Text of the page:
Examples of Training with heart rate technology
We are going to cover four typical training scenarios that have differed goals to illustrate how to coach your clients using heart rate technology. Too often, people are either training too hard or not hard enough to reach their goals. With heart rate based training, you will eliminate this problem.
HIIT (High Intensity Interval Training) is a very popular modality of training and with heart rate, you can be sure to get the maximum and highest quality benefits. One obstacle to training a group is making sure that all the participants are getting the intended benefit from the training. Exercise response and recovery is a very individual thing. Yet, during group training, it is very common for all the participants to be receiving the exact same cues from the trainer for and recovery intervals. The problem with this is that not all the participants are at the same point of stress/recovery. This means that not everyone is getting the same training effect from the workout.
For example, if you have group of ten individuals and you have them do a sprint interval drill on spin bikes, the traditional instruction would be to sprint for maybe 30 seconds at their maximum effort. Then, they would be instructed to recover for the next 60 seconds. The problem is that after the 60 seconds of recovery not all 10 participants will be at the same point of recovery as they begin the next sprint, this in turn means that not everyone is getting the same benefit. Maybe 4 of the participant will be recovered sufficiently to move on, three might be too recovered (the goal of HIIT is often to not allow a full recovery), and maybe three are not nearly recovered enough. See how this is a problem from an individualization and results angle? Now, if you use heart rate to cue the recovery and work interval you can make the workout, even in a group setting, specific to each individual. In this case the instruction is simple. Begin your next interval when your individual heart rate drops to 65%. Now you have corrected for different fitness levels and even overall fatigue. The fitter individuals will end up doing a few more intervals than the less fit individuals, but everyone will be getting the intended stimulus and benefits based on their individual needs. Now you have personalized the workout and will reap the best results.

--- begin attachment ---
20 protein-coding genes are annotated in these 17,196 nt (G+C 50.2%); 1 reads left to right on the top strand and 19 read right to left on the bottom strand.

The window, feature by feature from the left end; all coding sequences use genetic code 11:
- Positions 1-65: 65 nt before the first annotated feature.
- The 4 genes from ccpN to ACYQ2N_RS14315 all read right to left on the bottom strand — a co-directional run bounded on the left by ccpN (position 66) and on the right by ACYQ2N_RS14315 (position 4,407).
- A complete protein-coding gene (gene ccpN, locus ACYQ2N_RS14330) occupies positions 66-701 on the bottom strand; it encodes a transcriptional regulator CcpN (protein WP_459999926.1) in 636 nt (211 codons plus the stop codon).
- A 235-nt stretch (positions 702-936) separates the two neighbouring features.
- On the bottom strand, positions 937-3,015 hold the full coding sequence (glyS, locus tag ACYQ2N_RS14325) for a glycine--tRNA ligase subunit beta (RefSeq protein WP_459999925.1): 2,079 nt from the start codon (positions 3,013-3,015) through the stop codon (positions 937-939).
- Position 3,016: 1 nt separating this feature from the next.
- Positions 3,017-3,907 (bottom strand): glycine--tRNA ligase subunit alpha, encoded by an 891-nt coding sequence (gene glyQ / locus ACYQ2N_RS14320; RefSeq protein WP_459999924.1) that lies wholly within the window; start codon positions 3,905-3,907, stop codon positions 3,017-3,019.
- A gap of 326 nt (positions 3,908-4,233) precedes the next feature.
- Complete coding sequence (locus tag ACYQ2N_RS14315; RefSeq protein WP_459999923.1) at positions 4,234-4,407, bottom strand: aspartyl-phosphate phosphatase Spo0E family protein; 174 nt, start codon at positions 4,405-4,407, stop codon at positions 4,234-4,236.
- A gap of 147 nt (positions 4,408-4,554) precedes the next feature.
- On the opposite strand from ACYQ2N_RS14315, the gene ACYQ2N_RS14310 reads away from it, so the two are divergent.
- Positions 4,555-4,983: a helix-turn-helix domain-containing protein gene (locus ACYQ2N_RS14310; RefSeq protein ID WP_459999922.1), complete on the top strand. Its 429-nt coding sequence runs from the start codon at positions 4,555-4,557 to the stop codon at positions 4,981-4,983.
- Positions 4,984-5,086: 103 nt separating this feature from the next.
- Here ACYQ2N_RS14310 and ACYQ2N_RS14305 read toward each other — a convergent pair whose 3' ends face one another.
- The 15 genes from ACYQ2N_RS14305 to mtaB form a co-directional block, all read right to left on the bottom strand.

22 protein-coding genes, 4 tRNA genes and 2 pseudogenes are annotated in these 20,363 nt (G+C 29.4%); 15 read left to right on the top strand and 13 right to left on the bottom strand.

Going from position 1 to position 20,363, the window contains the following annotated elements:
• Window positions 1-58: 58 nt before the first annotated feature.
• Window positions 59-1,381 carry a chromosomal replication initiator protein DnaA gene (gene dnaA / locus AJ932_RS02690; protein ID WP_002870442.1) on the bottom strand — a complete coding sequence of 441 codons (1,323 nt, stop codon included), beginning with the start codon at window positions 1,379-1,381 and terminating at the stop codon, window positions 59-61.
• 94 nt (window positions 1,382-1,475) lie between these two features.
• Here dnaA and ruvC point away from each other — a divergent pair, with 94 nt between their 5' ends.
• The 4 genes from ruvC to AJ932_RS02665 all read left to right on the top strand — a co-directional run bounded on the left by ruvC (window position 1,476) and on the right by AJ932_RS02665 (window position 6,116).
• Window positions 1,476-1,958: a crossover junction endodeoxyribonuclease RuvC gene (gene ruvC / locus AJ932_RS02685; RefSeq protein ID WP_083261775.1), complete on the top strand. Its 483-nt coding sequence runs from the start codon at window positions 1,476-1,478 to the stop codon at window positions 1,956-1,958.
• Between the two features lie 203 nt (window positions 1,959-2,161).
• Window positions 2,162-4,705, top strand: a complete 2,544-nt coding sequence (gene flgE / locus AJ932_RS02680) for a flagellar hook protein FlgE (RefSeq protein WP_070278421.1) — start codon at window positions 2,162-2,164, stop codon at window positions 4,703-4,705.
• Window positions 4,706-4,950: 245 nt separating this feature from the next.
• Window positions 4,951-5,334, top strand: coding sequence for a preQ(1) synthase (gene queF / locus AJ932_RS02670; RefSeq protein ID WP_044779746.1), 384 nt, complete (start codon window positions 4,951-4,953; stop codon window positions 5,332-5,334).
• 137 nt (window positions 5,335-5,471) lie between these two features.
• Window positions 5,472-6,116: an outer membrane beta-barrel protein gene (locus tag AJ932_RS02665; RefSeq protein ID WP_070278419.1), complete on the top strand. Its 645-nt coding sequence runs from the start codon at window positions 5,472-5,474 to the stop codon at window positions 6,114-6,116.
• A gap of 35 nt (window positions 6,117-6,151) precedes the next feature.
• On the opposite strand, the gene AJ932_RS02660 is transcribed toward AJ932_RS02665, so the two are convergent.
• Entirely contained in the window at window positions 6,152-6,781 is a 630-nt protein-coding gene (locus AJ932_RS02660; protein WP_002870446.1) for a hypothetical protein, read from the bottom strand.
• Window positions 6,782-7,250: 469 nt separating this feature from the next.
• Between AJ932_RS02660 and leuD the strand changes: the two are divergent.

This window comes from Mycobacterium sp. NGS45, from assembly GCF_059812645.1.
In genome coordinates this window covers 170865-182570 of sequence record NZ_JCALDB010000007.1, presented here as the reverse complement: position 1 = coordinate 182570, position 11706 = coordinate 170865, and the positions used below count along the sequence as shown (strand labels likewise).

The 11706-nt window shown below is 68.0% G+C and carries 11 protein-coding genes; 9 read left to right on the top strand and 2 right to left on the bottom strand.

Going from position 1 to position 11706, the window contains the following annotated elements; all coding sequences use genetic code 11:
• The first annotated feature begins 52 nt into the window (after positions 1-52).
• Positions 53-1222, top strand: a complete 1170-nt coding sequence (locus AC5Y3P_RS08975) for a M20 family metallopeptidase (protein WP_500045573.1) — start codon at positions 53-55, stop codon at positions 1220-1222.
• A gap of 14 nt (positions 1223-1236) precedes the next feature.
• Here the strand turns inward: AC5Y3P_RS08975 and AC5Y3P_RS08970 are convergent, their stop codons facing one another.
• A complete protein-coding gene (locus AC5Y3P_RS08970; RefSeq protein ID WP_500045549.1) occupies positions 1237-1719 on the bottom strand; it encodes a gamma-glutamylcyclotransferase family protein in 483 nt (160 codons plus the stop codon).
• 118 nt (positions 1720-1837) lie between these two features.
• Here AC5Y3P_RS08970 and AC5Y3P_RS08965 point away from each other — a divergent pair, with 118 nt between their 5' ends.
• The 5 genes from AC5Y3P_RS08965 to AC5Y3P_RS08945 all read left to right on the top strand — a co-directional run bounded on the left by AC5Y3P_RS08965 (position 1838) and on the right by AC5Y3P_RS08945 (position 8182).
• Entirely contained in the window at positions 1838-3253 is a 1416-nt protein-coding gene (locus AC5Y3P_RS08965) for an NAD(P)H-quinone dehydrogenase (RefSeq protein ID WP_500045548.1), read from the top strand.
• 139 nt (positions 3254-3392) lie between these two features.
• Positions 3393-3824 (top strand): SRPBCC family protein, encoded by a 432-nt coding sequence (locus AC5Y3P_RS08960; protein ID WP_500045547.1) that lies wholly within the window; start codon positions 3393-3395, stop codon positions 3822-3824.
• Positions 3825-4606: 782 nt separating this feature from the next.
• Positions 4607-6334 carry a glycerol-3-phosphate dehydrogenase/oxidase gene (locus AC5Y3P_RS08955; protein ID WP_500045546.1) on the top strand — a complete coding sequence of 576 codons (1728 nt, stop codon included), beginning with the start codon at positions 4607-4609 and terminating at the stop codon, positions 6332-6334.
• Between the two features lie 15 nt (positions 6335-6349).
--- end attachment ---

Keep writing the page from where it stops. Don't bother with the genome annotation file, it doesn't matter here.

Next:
This is also very important when working with athletic teams and individuals. The principal is the same and you will realize improve results.
Lactate Threshold or Anaerobic Threshold Training
Increasing your anaerobic threshold is very important for athletes and anyone wanting improved physical performance. Aerobic Threshold is the point when the body is working so hard that it is producing metabolic waste products like lactic acid faster than the body can clear it, leading to muscle fatigue, slower pace, and reduced performance. Raising this level is uncomfortable and without using some sort of objective physiological measurements can be very difficult. Heart rate is a very effective way to maximize your goal to raise Aerobic Threshold.
This takes some up-front preparation by finding out what your steady state heart rate is, which is an intensity you can maintain for a prolonged period of time without your heart rate increasing.